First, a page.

The Consumer Financial Protection Bureau is seeking information to possibly make pandemic-era foreclosure prevention and automatic refinancing programs permanent features of the mortgage market.
The Thursday request for information for rulemaking is seeking input from lenders and other interested parties on ways to automatically allow financially vulnerable borrowers—due to natural disasters, pandemics and other events out of their control—to pause payments and extend the loan maturity date. Such automatic protections could also help mortgage servicers, the CFPB said.
The CFPB’s automatic mortgage refinancing proposal would have loans of certain borrowers—the ones with low balances and minority groups that weren’t able to benefit from the 2020 mortgage refinancing boom—to assume lower interest rates when they fall. The agency asked prospective commenters to address the extent of possibilities of such measures.
Borrowers with small loan balances and Black and Hispanic borrowers were less likely to benefit from refinancing, the CFPB said. Making refinancings automatic could allow those borrowers to benefit when interest rates, which are currently spiking as a result of the Fed’s efforts to combat inflation, fall again.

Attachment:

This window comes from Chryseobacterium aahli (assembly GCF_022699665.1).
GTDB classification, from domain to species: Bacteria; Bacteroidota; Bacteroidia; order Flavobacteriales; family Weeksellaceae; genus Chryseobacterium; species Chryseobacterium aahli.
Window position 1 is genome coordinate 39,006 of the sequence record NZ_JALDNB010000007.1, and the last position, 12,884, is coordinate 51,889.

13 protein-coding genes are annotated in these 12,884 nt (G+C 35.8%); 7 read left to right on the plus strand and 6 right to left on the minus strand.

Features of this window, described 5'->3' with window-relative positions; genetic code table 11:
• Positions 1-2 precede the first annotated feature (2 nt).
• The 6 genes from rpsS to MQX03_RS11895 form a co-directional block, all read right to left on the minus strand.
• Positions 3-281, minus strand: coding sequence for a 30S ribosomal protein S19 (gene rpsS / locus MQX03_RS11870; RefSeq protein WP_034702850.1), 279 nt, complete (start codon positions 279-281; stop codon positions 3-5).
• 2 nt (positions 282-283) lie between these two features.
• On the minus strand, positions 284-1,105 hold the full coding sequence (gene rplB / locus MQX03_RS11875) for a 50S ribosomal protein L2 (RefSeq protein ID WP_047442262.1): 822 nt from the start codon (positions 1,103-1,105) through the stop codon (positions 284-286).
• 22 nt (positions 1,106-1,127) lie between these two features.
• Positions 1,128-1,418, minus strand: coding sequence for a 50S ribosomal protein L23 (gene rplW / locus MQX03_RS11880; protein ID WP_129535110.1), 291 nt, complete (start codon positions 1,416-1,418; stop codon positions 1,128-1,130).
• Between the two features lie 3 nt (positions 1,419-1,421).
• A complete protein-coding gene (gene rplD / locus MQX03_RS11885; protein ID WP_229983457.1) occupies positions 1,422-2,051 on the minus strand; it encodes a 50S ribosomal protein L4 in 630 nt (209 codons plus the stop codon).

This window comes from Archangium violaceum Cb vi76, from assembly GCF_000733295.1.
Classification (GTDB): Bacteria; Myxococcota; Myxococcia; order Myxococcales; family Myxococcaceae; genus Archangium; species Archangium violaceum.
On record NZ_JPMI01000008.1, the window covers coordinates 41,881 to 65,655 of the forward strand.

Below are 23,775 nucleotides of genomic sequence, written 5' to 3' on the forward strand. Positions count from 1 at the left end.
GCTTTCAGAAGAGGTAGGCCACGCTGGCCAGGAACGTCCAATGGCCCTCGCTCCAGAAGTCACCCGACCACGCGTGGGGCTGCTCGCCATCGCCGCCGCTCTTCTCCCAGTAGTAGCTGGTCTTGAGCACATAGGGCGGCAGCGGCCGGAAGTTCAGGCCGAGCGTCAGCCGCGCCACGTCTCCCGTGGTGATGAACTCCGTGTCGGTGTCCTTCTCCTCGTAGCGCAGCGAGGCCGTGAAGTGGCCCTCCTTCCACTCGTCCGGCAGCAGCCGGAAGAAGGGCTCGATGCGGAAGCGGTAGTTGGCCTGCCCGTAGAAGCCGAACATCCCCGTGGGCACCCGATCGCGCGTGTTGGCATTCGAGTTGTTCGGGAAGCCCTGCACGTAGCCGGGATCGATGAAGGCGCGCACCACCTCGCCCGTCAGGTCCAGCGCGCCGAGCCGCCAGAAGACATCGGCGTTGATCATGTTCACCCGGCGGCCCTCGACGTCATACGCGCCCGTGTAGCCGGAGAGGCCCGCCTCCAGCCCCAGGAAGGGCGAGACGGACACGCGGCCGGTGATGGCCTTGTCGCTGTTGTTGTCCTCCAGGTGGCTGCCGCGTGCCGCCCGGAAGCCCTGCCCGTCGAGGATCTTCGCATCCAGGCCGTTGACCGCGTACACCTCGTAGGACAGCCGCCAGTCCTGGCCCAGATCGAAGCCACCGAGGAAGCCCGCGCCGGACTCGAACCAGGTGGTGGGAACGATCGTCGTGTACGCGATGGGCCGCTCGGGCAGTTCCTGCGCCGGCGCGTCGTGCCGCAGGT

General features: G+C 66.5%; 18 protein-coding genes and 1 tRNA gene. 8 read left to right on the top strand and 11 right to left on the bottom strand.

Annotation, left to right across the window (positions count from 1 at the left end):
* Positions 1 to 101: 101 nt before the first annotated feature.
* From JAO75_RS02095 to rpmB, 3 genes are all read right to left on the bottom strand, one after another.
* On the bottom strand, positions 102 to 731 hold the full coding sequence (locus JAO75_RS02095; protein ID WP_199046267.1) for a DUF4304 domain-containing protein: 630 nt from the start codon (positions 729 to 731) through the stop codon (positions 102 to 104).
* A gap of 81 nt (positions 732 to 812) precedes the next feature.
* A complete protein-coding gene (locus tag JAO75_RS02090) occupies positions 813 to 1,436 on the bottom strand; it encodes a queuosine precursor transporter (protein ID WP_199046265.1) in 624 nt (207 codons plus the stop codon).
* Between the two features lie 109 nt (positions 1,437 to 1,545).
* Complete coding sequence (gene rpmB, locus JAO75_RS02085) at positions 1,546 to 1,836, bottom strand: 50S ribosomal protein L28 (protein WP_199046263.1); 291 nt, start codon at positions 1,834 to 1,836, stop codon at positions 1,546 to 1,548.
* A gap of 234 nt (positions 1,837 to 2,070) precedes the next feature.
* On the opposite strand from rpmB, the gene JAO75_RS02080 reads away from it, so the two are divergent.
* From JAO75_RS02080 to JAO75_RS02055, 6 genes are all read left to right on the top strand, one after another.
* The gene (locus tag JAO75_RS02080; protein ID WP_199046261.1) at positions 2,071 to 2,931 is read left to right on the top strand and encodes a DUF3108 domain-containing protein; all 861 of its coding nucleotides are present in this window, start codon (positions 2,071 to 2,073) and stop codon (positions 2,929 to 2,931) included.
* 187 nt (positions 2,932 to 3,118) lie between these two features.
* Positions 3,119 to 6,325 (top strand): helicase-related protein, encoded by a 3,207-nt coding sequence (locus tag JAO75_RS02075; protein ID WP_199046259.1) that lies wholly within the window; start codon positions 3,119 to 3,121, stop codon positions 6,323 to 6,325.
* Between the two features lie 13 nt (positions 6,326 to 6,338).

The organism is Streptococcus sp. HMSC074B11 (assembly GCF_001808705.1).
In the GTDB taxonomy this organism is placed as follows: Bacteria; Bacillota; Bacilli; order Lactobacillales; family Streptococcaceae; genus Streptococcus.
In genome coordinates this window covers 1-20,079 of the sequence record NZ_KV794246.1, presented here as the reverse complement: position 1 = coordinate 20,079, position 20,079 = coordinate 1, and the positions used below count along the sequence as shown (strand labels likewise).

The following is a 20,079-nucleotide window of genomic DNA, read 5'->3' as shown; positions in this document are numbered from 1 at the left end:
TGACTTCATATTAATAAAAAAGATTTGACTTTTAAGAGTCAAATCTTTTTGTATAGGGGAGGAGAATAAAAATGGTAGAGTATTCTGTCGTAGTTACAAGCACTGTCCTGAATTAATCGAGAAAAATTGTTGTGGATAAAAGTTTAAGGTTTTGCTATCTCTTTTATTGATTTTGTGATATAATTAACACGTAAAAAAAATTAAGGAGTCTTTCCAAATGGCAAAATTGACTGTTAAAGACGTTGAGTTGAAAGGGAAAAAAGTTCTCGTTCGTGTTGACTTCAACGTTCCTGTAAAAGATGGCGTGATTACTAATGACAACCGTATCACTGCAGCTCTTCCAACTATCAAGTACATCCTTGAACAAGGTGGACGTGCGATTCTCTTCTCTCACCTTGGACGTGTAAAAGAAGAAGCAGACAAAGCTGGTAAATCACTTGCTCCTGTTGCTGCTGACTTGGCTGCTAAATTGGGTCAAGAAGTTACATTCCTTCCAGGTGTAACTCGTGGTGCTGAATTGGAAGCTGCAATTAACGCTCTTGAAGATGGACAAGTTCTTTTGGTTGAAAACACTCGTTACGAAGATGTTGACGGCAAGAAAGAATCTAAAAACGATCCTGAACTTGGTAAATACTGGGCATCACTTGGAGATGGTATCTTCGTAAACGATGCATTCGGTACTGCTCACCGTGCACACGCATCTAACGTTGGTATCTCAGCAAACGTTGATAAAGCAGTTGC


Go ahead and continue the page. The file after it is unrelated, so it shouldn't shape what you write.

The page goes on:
“We are eager for input on ways that borrowers taking out loans today can refinance to lower rates in the future,” CFPB Director Rohit Chopra said in a statement.
The comment period closes 60 days after publication in the Federal Register.
In March 2020, Congress enacted the CARES Act, the government’s first pandemic relief bill, and included forbearance options for homeowners who lost work or saw their incomes decline.
The legislation, along with other federal protections, allowed borrowers to pause payments for up to 18 months. It also extended the repayment period by the same amount if a borrower could show their income was impacted by the pandemic.
According to the CFPB, 93% of the 8.2 million borrowers who took advantage of pandemic mortgage forbearance programs have restarted making payments. Only 5% of borrowers no longer using forbearance programs are delinquent or in active foreclosure proceedings.
A Federal Reserve Bank of Boston study found that between January and October 2020, some $5.3 billion in outstanding mortgage debt was refinanced with low interest rates spurred by the Federal Reserve’s actions to boost the economy when the pandemic took hold.
Borrowers saved around $280 per month as a result of changes to payment plans made during the refinancing boom, the Boston Fed study found.
The Mortgage Bankers Association plans to “provide feedback” within the comment period, Adam DeSanctis, the industry group’s spokesman, said in a statement.
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